What helped that happen? Three characteristics contributed to the warmth and inclusivity. These were both about ‘mind-set’ and ‘action-steps’: Build Barrier-Free, Get Personal, and Stay Spiritual. Let’s unpack those:
Built Barrier-Free. Of course, physical accessibility of the facility is a must; beyond that, ‘barrier-free’ should also describe the culture and atmosphere. There is no stratification, no layers of hierarchy, no divisions between servant-volunteers and client-guests. It is a community, a weaving together of every description of humanity. What else?
Get Personal. Nametags are encouraged for all, and essential for volunteer-servants. A first-name culture develops, making titles and roles irrelevant. A cook sits down to eat dinner amongst regular guests, and hear the story of their week. Richie, now retired from Canada Post, remembers some tough years in his youth, “I’ve been penniless, nothing to eat; Someone always helped me then. Now I have a camaraderie with a lot of these people.”
There is a team of volunteers specifically assigned to ‘care & connect’ (which I translate to ‘schmooze & snoop’). Mingle in the crowd, find the least and the lost, welcome them, ask, listen, thank them for coming, and invite them back.
Getting personal also means celebrating Birthdays and Anniversaries of regular guests, complete with cake, candles and singing. For a lonely widow, or an out of work laborer, to be named and celebrated means you belong and are valued. Even illness and sometimes deaths are named, mourned and prayed over. That’s part of the third characteristic . . .
Stay (softly) Spiritual. For people on the margins of life, a Higher Power is often their best and only hope. They are open to the Holy – yearning for God’s touch of mercy, fortitude and healing. Public prayers of Blessing are offered every week - for the dinner, and for each other. There is never a Friday when the box for ‘prayer requests’ goes empty.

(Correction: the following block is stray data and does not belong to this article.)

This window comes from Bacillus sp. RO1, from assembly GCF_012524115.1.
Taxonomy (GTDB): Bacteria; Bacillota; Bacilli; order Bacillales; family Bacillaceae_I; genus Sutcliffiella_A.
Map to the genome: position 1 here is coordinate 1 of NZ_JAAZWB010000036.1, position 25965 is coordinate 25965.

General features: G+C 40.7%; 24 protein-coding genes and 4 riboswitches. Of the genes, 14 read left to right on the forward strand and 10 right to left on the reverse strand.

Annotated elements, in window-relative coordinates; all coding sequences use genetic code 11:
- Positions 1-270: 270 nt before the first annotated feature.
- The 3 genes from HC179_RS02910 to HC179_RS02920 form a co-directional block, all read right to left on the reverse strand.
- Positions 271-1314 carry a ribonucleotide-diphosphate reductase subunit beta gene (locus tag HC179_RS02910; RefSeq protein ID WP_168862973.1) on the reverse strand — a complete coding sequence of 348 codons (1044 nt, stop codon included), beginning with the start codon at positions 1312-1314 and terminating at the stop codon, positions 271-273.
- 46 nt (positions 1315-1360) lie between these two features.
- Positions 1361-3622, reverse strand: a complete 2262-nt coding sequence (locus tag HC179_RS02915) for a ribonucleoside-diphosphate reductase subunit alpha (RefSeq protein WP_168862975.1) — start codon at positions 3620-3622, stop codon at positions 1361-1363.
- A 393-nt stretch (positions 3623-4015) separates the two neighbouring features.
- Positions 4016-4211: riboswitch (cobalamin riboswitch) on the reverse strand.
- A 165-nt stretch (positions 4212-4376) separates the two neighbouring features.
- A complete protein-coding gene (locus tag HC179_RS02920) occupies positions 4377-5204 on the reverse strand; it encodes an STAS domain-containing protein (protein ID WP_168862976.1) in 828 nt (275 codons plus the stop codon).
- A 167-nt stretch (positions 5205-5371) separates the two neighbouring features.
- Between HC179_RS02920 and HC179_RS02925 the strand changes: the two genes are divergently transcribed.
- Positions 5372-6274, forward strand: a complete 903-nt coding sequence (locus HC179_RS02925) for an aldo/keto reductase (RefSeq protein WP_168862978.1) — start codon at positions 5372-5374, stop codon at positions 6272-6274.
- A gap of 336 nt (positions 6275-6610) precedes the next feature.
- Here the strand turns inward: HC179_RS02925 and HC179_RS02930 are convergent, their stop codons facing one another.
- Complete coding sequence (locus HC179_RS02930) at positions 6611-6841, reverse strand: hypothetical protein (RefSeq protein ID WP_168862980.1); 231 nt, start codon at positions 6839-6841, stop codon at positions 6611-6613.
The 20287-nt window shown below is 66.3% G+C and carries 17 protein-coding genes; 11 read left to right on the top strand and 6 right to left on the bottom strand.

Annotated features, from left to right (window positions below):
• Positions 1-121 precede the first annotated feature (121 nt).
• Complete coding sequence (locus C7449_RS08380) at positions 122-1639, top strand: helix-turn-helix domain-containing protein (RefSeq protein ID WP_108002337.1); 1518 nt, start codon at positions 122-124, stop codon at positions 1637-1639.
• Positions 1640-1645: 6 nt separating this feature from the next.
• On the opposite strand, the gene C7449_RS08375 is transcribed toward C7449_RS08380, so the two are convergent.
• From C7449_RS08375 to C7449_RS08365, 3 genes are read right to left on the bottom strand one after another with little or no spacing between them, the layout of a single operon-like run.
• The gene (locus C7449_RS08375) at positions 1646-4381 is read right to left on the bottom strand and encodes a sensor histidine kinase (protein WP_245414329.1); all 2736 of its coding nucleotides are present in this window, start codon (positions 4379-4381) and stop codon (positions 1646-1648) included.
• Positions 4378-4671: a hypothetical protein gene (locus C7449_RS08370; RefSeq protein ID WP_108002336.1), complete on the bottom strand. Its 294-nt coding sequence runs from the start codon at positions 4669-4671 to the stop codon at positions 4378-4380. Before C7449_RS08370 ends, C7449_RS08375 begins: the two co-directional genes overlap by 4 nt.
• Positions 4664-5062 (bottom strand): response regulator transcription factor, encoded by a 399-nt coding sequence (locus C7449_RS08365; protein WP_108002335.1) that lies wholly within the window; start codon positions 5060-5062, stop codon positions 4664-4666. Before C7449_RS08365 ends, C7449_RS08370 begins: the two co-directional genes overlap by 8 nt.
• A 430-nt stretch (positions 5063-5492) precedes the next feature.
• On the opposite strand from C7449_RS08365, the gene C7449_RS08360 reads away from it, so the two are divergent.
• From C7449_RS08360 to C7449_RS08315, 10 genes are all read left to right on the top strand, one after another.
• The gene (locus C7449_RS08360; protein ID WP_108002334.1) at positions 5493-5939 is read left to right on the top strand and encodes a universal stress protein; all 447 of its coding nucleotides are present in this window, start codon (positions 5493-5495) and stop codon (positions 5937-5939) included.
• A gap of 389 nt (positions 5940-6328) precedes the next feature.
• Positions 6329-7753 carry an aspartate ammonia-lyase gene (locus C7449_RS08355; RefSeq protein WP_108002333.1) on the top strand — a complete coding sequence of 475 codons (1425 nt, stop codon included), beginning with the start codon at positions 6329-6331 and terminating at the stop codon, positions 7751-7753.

Regular guests are comfortable with this spiritual activity. They ask for prayer; and wherever they come from, new volunteers respect it. So in the bustle and clatter of a steamy kitchen, a quiet curiosity will descend over a 14 year-old boys hockey team, as they are prayed over, before they go to their place in the serving line, to deliver the meal to the guests.
This 3-fold recipe of ‘Barrier-free’, personal relationships, and gentle spirituality creates the atmosphere that draws guests, and volunteers. Liza drives up to an hour through Friday rush hour to come back and serve at the dinners, “I live alone; not a lot of interaction. I look forward to getting here, the warmth; this place is by far the best community atmosphere I have experienced anywhere, ever.”
The Partnering Intelligence Fieldbook
Stephen Dent, Sandra Naiman
Prompted by current work with group of leaders who are exploring the potential of taking their historic partnership further and deeper, I’ve been reviewing Stephen Dent’s Partnering Intelligence and he and Sandra Naiman’s The Partnering Intelligence Fieldbook. These are excellent resources with helpful insights. They emphasize the importance of trust, mutual benefit/mutual gains, and fostering an appetite for interdependence that contribute to increased partnering intelligence (PI). The authors advocate and provide means for assessment and development of self-disclosure (feedback), win-win and future orientations, resilience to change, along with what other authors have called adaptive confidence and reciprocal interdependence. The Flourishing Congregations Institute has found that partnering is a quality, indicator or attribute of flourishing congregations. How might we best hone our partnering intelligence such that we increase our leaning toward thriving? These two books encourage us with some means to increase our PI.